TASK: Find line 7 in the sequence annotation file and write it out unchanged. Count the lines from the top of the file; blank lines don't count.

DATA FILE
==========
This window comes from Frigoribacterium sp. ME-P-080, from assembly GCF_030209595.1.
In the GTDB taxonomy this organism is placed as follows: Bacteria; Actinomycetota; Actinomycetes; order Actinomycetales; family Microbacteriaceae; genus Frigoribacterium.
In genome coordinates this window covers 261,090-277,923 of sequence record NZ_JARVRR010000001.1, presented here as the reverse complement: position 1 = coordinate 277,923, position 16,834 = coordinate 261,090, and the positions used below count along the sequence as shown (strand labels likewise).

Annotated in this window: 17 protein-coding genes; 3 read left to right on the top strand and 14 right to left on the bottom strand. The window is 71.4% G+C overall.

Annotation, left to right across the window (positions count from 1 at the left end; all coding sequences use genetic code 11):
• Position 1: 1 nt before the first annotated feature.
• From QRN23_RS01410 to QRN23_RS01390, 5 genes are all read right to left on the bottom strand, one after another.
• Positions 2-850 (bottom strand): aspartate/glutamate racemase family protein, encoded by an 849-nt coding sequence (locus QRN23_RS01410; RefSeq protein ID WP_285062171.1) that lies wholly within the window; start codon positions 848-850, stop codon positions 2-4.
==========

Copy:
• From QRN23_RS01410 to QRN23_RS01390, 5 genes are all read right to left on the bottom strand, one after another.